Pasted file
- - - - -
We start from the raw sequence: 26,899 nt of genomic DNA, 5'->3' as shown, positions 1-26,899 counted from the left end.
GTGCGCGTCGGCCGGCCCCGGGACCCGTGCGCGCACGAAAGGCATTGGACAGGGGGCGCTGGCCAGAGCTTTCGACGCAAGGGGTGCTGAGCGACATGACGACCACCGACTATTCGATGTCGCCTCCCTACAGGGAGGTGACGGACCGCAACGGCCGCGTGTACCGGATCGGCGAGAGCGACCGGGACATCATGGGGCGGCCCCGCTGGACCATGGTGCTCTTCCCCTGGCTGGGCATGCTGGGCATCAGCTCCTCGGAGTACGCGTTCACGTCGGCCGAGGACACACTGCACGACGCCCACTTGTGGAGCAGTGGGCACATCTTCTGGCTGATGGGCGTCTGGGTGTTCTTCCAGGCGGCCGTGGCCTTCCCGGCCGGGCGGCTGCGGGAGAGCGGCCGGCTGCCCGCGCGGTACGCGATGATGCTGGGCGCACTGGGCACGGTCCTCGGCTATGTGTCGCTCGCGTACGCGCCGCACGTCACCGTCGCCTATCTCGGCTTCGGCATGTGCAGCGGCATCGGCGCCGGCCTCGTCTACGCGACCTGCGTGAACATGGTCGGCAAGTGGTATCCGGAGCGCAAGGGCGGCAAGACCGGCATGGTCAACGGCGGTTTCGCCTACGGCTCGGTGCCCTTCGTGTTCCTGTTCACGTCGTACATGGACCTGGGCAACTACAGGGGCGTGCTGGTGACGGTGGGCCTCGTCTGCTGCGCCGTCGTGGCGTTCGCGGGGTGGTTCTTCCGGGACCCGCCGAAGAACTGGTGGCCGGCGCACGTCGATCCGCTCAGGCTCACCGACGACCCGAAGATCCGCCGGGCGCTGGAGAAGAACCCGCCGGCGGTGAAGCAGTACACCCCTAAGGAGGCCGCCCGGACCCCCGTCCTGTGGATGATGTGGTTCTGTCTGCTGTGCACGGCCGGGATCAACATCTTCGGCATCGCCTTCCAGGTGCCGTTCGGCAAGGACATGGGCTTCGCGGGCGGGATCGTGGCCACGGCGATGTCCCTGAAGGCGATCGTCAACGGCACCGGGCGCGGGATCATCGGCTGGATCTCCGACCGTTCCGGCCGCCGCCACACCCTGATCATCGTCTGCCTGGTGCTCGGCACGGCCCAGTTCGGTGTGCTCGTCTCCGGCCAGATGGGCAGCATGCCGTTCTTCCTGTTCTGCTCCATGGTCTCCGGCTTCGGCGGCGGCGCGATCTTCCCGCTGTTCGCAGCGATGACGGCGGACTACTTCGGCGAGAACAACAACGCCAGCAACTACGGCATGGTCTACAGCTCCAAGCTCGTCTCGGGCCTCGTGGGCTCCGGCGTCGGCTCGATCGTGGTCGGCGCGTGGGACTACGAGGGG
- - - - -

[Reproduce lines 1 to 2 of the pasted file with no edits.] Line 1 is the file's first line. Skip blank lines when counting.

We start from the raw sequence: 26,899 nt of genomic DNA, 5'->3' as shown, positions 1-26,899 counted from the left end.
GTGCGCGTCGGCCGGCCCCGGGACCCGTGCGCGCACGAAAGGCATTGGACAGGGGGCGCTGGCCAGAGCTTTCGACGCAAGGGGTGCTGAGCGACATGACGACCACCGACTATTCGATGTCGCCTCCCTACAGGGAGGTGACGGACCGCAACGGCCGCGTGTACCGGATCGGCGAGAGCGACCGGGACATCATGGGGCGGCCCCGCTGGACCATGGTGCTCTTCCCCTGGCTGGGCATGCTGGGCATCAGCTCCTCGGAGTACGCGTTCACGTCGGCCGAGGACACACTGCACGACGCCCACTTGTGGAGCAGTGGGCACATCTTCTGGCTGATGGGCGTCTGGGTGTTCTTCCAGGCGGCCGTGGCCTTCCCGGCCGGGCGGCTGCGGGAGAGCGGCCGGCTGCCCGCGCGGTACGCGATGATGCTGGGCGCACTGGGCACGGTCCTCGGCTATGTGTCGCTCGCGTACGCGCCGCACGTCACCGTCGCCTATCTCGGCTTCGGCATGTGCAGCGGCATCGGCGCCGGCCTCGTCTACGCGACCTGCGTGAACATGGTCGGCAAGTGGTATCCGGAGCGCAAGGGCGGCAAGACCGGCATGGTCAACGGCGGTTTCGCCTACGGCTCGGTGCCCTTCGTGTTCCTGTTCACGTCGTACATGGACCTGGGCAACTACAGGGGCGTGCTGGTGACGGTGGGCCTCGTCTGCTGCGCCGTCGTGGCGTTCGCGGGGTGGTTCTTCCGGGACCCGCCGAAGAACTGGTGGCCGGCGCACGTCGATCCGCTCAGGCTCACCGACGACCCGAAGATCCGCCGGGCGCTGGAGAAGAACCCGCCGGCGGTGAAGCAGTACACCCCTAAGGAGGCCGCCCGGACCCCCGTCCTGTGGATGATGTGGTTCTGTCTGCTGTGCACGGCCGGGATCAACATCTTCGGCATCGCCTTCCAGGTGCCGTTCGGCAAGGACATGGGCTTCGCGGGCGGGATCGTGGCCACGGCGATGTCCCTGAAGGCGATCGTCAACGGCACCGGGCGCGGGATCATCGGCTGGATCTCCGACCGTTCCGGCCGCCGCCACACCCTGATCATCGTCTGCCTGGTGCTCGGCACGGCCCAGTTCGGTGTGCTCGTCTCCGGCCAGATGGGCAGCATGCCGTTCTTCCTGTTCTGCTCCATGGTCTCCGGCTTCGGCGGCGGCGCGATCTTCCCGCTGTTCGCAGCGATGACGGCGGACTACTTCGGCGAGAACAACAACGCCAGCAACTACGGCATGGTCTACAGCTCCAAGCTCGTCTCGGGCCTCGTGGGCTCCGGCGTCGGCTCGATCGTGGTCGGCGCGTGGGACTACGAGGGG